“We must expect to be misunderstood. We must expect to misunderstand.” Kenneth G. Johnson, a communications specialist made this assertion long ago. If this is true in everyday communication, difficult times magnify the problem. Consequently, leaders need to be sensitive to the things their team members are alert to hearing when we communicate.
As a leader, you may decide to upgrade efficiency. This can include shuffling some people around, putting people in better “seats on the bus” to improve performance. Because humans are wired to pay attention when things change, they will be tuned in when you communicate about those changes. The problem is WHAT they are thinking about when you propose these changes.
Dr. David Rock created the SCARF model to help describe the kinds of communications that can stimulate hyper-vigilance in people. Leaders must be mindful of their message because what people hear may easily overshadow the leader’s intended meaning. Long before they can process the features and benefits of the proposed reorganization, team members are likely to run through a bundle of (typically) unasked questions. When team members hear these messages, their “threat surveillance system” scans for clues and cues that can imperil their situation or help them move forward. Dr. Rock’s model describes 5 areas of particular emphasis.
People are concerned first about their STATUS – will mine be affected, diminished in any way? How will other people perceive it? Any whiff of a reduction in status will create defensiveness and justifications. In that moment, the team member on the receiving end stops listening and immediately begins formulating reasons why the change shouldn’t happen. Any potential benefits evaporate in the face of the passive resistance that will surely follow.
The next category is one of CERTAINTY – Am I clear on what I am expected to do? People want to know what they need to do to succeed and what is necessary to avoid failure. Ambiguity or confusion leads to uncertainty and hesitation on the part of the team member. In today’s competitive world, the last thing organizations need is to slow down execution because the leader failed to provide clear expectations.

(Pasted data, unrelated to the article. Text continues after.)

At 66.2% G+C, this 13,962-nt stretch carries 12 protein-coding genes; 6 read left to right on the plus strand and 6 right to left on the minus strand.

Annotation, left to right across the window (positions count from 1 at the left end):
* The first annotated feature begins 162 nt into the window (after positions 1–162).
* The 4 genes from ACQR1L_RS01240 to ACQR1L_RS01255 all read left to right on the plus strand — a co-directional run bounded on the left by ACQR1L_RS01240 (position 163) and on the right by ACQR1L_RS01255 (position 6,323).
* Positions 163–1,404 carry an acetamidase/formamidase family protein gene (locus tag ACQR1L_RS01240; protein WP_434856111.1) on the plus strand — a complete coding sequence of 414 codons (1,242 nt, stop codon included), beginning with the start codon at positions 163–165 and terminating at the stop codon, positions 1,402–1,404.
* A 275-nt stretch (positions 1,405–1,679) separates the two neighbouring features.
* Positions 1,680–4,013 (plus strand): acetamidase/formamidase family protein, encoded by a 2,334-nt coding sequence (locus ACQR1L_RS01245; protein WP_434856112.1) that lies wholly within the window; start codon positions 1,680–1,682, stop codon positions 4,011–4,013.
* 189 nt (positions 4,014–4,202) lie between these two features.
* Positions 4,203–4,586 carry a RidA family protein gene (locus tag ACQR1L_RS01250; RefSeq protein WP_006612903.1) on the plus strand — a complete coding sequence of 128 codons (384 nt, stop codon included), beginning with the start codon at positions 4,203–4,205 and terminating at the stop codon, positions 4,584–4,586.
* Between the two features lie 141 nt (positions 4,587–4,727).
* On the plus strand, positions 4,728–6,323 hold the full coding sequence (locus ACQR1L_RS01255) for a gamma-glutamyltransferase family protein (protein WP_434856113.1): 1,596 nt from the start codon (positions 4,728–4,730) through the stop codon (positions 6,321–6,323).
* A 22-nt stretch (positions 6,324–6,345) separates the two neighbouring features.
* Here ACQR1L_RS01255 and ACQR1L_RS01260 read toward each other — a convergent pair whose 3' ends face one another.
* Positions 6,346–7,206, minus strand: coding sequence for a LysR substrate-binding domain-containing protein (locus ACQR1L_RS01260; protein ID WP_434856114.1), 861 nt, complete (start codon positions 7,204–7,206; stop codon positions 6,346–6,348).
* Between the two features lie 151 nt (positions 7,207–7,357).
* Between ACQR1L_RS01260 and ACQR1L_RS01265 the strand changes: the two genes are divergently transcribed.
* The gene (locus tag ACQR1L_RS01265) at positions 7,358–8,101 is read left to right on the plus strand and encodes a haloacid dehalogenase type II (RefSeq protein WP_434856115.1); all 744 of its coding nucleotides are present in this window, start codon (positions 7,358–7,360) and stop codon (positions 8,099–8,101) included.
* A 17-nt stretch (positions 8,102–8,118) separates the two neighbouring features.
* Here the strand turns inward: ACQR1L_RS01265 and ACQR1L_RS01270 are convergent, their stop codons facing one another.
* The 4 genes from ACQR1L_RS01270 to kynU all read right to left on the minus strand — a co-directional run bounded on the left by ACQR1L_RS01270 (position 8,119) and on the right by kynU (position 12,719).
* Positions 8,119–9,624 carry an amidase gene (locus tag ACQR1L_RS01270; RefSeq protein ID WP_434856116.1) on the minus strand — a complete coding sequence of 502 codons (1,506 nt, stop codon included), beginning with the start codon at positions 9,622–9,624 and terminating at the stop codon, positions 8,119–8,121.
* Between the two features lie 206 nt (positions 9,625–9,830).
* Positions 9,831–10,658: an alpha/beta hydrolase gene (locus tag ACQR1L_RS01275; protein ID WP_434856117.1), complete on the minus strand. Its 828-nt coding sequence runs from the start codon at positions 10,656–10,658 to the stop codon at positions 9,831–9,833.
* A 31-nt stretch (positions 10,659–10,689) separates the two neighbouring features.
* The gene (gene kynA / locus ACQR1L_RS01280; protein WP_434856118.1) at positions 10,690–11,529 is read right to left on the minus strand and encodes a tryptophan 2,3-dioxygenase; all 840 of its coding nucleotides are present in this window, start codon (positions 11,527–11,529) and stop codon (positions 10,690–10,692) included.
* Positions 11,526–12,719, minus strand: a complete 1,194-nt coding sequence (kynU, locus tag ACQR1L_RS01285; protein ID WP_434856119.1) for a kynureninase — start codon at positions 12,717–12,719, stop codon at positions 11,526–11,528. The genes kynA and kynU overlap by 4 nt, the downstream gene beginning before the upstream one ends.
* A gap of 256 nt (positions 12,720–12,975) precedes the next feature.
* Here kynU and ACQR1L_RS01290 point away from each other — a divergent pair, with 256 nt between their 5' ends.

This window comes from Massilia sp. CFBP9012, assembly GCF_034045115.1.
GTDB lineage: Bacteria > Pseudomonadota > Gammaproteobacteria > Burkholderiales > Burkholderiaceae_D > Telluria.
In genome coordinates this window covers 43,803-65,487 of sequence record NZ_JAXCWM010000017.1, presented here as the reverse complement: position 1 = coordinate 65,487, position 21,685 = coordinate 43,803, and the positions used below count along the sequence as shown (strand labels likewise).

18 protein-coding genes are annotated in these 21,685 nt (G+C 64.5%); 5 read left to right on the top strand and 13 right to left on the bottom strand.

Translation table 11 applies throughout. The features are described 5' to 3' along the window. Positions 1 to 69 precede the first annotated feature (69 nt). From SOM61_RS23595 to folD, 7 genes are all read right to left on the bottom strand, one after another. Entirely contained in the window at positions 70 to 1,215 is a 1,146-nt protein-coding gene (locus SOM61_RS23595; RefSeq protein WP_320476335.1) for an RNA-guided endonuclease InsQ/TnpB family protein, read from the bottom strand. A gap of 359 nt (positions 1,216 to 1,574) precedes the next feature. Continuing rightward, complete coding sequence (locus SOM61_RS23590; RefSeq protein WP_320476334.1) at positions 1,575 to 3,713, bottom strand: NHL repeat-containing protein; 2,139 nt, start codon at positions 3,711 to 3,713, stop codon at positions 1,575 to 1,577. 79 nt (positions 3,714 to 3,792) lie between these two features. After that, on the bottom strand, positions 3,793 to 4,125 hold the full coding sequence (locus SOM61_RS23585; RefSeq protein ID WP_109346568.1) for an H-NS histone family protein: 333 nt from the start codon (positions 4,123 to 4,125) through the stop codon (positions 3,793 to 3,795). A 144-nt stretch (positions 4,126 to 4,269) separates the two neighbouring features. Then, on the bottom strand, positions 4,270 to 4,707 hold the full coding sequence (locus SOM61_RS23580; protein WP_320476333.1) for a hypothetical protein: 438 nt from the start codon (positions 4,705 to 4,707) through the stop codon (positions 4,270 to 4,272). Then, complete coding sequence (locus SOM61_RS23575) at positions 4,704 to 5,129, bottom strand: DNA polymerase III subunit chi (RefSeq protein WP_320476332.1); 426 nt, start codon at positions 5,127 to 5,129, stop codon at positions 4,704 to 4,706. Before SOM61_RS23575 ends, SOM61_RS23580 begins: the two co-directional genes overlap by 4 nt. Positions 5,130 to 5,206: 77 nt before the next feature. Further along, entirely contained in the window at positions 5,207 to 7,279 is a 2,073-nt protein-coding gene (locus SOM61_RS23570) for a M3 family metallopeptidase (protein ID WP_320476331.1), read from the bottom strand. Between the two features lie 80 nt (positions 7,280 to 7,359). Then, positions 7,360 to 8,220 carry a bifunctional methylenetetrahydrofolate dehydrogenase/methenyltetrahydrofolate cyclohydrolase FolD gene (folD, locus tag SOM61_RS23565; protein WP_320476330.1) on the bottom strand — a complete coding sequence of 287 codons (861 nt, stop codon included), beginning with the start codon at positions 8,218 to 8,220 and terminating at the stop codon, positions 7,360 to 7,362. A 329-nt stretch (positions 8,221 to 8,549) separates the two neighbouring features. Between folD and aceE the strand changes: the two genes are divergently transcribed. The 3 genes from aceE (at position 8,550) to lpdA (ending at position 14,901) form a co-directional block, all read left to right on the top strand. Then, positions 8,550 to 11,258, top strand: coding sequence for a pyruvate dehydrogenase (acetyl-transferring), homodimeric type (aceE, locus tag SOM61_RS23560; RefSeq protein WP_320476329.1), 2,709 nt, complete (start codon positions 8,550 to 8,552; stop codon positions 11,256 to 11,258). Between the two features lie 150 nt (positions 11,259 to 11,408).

Following that is AUTONOMY – if I am clear on what I am supposed to do and I have the necessary skills, will I have the room to do my job on my own or will someone be breathing down my neck, “sweating the money?” Nothing triggers our threat surveillance radar faster than micro-management.
The proposed changes will also cause them to seek RELATEDNESS – how will this affect the rest of my team? Is this something that will benefit the team and we can all support? Something that isn’t focused on the team as a whole will cause additional resistance.
Lastly, is there a sense of FAIRNESS – Is this just for a short-term personal gain or is it connected to something greater than themselves? Studies have repeatedly shown that team members respond more constructively when they can feel connected to something greater than themselves and that they contribution is to a larger purpose. A positive example of this occurred when Winston Churchill needed to present grim news to his country, said to them, “I have nothing to offer but blood, toil, tears and sweat.”
Armed with this awareness, leaders can craft their message so that they address these concerns. If the proposed change does indeed fall afoul of one of these items, the leader must take the time to explain the “why” and make a compelling case. Most people are willing to deal with negative news if there is a reservoir of trust that the leader has built up and is impeccably straight with the receivers about the situation and its reasons. If the change can be a plus for all, it is particularly important to cover each of the items clearly so that team members can see and understand the benefits. Covering these issues first enables the leader to move to the features and benefits of the proposed change in a way that all can listen and focus on the objectives presented.
Good news or bad news, whenever leaders seek to create change, especially in challenging times, it is particularly important to think of Dr. Rock’s SCARF model to ensure that the message is properly received.